Tag Archives: inaugeration

The World Was Watching

Once a month, I have dinner with four friends — four bright, funny lesbians. There’s lots of laughter and an incredible amount of irreverence, and I look forward to it every month. Tonight, as it was mentioned that Obama signed legislation today to close Guantanamo and put an end to interrogation techniques that involve torture, someone made the statement, “Can you believe we are even having this conversation?”

Think about that for a moment. An American president officially ending America’s official, supposedly lawful, policy of torture.

During Tuesday’s inauguration, I watched as the cameras panned the millions of people on the Washington Mall. I saw tears in so many eyes and was amazed at the depth of emotion that I felt. I realized that this outpouring was not just for the man being sworn in on the platform — it was for the country that elected him.

And, all of a sudden, I understood a movie I recently saw, Valkyrie.

I’d enjoyed it and I learned a lot. I had no idea they came so close to assassinating Hitler and replacing his government. But I wondered about the central figure of the movement, Colonel Klaus von Stauffenberg (played by Tom Cruise). He was considered a war hero after being severely wounded in Africa. He had a wife and several small children. Yet, even with so much to lose, he was willing to risk it all. High ranking officers in Hitler’s inner circle, like von Stauffenberg, knew that Germany was within months of defeat, but still they made this final assassination attempt. And the reason they did this was to show the world that all Germans were not like Hitler.

That’s what I felt on Tuesday as I knew the world was watching.

No, I’m not comparing George Bush to Adolph Hitler — I actually think Bush is probably a decent guy. But the idea that the end justifies the means sets a course down a very slippery slope. It may be a way to win a battle or even a war, but at what cost?

We still have a long way to go to be everything that was envisioned by our founding fathers, but we are better than what’s been presented over the last eight years.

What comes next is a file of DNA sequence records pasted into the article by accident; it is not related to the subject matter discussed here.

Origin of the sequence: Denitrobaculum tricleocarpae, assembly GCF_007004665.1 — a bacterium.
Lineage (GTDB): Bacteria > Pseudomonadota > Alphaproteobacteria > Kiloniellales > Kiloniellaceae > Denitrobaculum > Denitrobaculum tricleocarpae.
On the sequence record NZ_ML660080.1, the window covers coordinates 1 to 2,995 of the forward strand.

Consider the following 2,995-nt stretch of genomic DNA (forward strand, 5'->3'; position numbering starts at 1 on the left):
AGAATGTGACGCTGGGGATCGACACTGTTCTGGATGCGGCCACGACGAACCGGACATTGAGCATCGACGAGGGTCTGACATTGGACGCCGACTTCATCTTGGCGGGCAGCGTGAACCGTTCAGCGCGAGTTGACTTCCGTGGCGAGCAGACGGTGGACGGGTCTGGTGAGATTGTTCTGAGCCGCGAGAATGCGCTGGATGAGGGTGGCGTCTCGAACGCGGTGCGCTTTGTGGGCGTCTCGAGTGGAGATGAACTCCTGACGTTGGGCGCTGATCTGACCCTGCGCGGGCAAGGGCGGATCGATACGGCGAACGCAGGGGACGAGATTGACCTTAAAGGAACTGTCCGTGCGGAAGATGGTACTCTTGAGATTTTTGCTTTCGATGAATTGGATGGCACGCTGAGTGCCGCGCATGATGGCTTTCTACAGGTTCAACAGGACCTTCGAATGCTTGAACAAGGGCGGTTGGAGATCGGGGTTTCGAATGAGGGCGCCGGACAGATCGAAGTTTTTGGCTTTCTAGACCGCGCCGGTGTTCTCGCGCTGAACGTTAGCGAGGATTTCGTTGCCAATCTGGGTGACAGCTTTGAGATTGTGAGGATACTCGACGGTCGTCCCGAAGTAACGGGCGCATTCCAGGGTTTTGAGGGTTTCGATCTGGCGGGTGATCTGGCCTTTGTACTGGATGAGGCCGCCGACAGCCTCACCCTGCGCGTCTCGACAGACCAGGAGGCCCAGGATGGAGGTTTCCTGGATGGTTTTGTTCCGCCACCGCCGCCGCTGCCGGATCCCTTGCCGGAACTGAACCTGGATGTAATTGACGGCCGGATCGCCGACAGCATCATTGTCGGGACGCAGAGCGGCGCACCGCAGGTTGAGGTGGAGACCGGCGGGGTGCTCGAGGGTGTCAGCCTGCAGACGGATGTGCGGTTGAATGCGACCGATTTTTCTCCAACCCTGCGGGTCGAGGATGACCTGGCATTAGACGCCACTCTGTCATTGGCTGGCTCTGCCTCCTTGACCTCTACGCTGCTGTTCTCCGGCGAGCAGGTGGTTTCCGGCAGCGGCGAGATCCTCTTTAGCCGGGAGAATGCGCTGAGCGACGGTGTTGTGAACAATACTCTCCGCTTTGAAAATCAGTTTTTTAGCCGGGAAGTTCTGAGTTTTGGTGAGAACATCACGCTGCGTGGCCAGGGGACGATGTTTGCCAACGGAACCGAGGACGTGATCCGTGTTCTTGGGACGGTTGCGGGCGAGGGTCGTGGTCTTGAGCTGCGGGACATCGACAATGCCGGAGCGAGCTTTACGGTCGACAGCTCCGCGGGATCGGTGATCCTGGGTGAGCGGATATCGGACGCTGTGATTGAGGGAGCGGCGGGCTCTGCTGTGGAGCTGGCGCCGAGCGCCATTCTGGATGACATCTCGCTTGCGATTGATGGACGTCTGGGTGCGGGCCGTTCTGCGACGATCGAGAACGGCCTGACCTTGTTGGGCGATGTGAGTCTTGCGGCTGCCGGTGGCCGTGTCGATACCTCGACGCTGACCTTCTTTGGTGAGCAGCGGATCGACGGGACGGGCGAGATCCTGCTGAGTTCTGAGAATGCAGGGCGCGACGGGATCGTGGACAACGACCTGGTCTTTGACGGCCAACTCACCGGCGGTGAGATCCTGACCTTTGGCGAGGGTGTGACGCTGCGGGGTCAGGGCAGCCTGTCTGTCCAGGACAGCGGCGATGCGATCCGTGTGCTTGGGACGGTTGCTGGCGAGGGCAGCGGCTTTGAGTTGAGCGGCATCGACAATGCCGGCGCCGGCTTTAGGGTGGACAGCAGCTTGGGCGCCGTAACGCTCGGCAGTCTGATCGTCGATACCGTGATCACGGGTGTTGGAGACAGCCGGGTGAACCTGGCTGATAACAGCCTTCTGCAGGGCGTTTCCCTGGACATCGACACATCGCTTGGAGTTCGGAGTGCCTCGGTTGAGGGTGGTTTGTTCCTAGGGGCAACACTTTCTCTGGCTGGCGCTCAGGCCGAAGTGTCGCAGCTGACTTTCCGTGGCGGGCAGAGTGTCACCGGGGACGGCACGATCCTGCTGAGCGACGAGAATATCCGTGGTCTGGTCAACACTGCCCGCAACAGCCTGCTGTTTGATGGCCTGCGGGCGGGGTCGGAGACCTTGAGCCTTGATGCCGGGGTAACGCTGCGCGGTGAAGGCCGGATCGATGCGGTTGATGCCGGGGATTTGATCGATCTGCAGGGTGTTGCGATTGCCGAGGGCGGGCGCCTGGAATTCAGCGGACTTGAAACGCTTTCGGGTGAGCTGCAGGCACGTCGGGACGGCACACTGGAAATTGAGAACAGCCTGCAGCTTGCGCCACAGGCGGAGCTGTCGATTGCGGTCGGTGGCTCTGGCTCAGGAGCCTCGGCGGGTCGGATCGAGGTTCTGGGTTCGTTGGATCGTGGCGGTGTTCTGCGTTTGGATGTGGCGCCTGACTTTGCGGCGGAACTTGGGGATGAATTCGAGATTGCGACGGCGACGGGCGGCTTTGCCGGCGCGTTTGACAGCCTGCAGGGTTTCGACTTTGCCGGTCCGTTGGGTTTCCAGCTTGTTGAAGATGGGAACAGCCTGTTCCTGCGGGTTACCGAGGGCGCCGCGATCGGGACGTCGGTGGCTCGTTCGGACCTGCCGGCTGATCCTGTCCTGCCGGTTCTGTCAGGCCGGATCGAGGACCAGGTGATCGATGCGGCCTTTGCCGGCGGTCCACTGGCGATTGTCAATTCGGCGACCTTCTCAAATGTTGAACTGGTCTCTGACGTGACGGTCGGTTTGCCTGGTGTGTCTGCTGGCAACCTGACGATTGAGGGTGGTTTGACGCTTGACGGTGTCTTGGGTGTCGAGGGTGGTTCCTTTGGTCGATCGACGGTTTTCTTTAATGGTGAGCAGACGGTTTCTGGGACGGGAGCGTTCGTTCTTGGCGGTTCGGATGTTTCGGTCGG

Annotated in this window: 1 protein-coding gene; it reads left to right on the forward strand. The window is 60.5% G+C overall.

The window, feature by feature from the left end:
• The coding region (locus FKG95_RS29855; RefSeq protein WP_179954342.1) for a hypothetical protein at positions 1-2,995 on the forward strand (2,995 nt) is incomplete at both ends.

It feels good to be back!

JFK to Rick Warren

I have few memories of JFK before those surrounding his death. The doings of presidents meant little to a twelve year old back in 1963. But I remember exactly where I was the moment I heard that he had been shot. And I bet that most of you do, too. That’s a connection we will always share.

From then on he became “our president”. Who knows if he would have had a successful administration. Maybe — maybe not. What we do know is that he became a symbol for a new generation. And that symbol was immortalized in the words “Ask not what your country can do for you. Ask what you can do for your country.”

When did we turn our backs on that sentiment? When did we decide that we have to go on the offensive every time something doesn’t go our way? When did it become about me instead of about us? Or am I being naive and its always been that way?

I know that Rick Warren was a poor choice for the inaugeration. But let’s face it, Barrack Obama has repeatedly said that it is his belief that we can disagree about certain issues but still find some common ground to work together. We are not going to like all of his choices — and neither is anyone else. Wouldn’t it be better to give him a chance to at least get sworn in before we judge what kind of a president he is?

Besides, if you think about it for a minute, which religious leader could have been chosen for the invocation that would have met with eveyone’s approval? Ah…maybe that should be the focus of some of this dispute.  There shouldn’t be an invocation during the inaugeration. No matter who does it — no matter what they say — a large number of American citizens will be offended and feel as if their beliefs are not being honored. That’s the whole point of separation of church and state.

I think we’re a little scared. We’ve allowed ourselves to believe that it was our turn to take our equal place in society. We got bruised pretty badly in November. Now, we’re wondering if Obama said all the things we wanted to hear so that we would help get him elected.

Personally…..I’m still hopeful. I’m still excited about the inaugeration. If Rick Warren starts spouting religious hogwash, there’s always the volume control button on my remote.

This is going to be my president — I’ve waited a long eight years for him to get here.